The roomful of participants jumped in, first with a concern that there is cynical and manipulative use of racial polarization to attack Obama and undermine community-building possibilities.  Continue reading

Taking the Opportunity to Talk About Race

An interesting article from last week’s New York Times covers the national response to Senator Barack Obama’s speech on race outside the context of its political success or failure. The article quotes Rev. Joel Hunter, the senior pastor of a white evangelical mega-church in Central Florida, who described Obama’s speech as a kind of “Rorschach inkblot test for the nation…It calls out of you what is already in you.” As a clergy member he wants to be part of the healing and reconciliation that the moment affords, but adds, “unless it’s raised in a very public manner, it’s tough for us in our regular conversation to raise it.”

So we’re raising it in a very public manner. And we’re not alone. Why? Because, as the article details, around the country there is a sense in many quarters that there is a window of opportunity to talk about these issues like adults–this coming from personalities as divergent as the crew from The View, to Bill O’Reilly to Rabbi Michael Lerner, editor of Tikkun Magazine. The Time’s article quotes a student from Tufts University in Boston as saying, “We need to have some sort of follow-up conversation…even among groups that do no interact on a daily basis, and this speech has created a space for that. Whether individuals choose to engage is their own choice, but the opportunity is still there.”

It is heartening to see that our instinct to provide a public forum to react to the substance of Senator Obama’s speech is one that is being echoed country-wide, as detailed in the article. I hope that if you’ve been seeking the opportunity to Jonetta Rose BarrasIra Formanwrestle with what has been “called out of you” by the speech, you’ll join us on Thursday, March 27 for our dialogue on the themes of the speech with Ira Forman, Executive Director of the National Jewish Democratic Council and Jonetta Rose Barras, political commentator at WAMU-88.5.

Rapid Responsa: An Open Discussion About Barack Obama’s Speech on Race & Resentment takes place Thursday, March 27 at 7:30 pm at the Washington DCJCC. Click here to RSVP.

Rapid Responsa: An Invitation to Meet on 3/27 and Talk About Obama’s Philadelphia Speech on Race and Resentment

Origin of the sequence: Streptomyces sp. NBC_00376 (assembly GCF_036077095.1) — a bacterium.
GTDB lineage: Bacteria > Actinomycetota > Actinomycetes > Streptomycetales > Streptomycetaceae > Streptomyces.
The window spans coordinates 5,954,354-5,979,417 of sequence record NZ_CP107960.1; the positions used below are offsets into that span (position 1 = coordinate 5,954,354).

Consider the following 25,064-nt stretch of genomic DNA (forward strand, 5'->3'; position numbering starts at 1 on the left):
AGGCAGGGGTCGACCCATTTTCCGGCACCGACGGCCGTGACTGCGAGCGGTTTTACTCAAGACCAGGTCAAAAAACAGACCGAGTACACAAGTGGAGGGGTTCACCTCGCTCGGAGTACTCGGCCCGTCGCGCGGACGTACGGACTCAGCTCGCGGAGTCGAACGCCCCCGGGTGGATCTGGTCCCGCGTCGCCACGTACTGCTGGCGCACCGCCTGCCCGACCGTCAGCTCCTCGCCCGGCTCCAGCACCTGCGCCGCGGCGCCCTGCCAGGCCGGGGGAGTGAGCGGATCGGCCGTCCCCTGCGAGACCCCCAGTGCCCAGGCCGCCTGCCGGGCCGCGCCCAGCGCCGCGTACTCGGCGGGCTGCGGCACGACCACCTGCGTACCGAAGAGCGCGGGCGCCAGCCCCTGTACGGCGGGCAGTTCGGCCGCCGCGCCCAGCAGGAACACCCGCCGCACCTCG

This Thursday, March 27, the 16th Street J invites you to join us at 7:30 pm in the bricks and mortar world for a discussion about race, resentment and the cultural moment signified by Barack Obama’s speech on race. We will use Obama’s speech as a “source text” and an opportunity to move beyond political advocacy or opposition to share our individual reactions, how it applies to our communities, adjacent and related communities and what we might have to say to one another. This is an attempt to step outside the predominant conversation of how Obama’s speech affects the campaign horse-race, and rather respond to how the content of Obama’s speech reverberates–or falls short–with each other.

Initiating our discussion will be special guests, Jonetta Rose Barras, political commentator for WAMU-88.5 FM and Ira Forman, Executive Director of the National Jewish Democratic Council and Research Director of the Solomon Project.

This program is free and open to all members of the Washington community.

Rapid Responsa is a new program of the 16th Street J. It seeks to periodically provide a forum, as public events warrant, to shape a quick, civil discussion on ideas that have immediate cultural relevancy and about which average citizens ought to be able to speak with one another. Responsa have a long history in Judaism, and concern themselves not only with religious matters, but increasingly with contemporary issues, beginning as early as the 14th Century. What we are embracing with this title is not the stamp of authority that a responsa from a learned rabbi brings with it; rather we are embracing the dialectical approach which characterizes a great many of them. In these cases there is a willingness to discuss thesis and antithesis, a participatory Socratic method, and while we expect we will raise more questions than we answer, our hope is that something can be learned.

RSVP to join the conversation.

Read the text of Senator Obama’s speech.

Read Jonetta Rose Barras’ article, “He’s Preaching to A Choir I’ve Left” from the Outlook Section of the Sunday, March 23 Washington Post.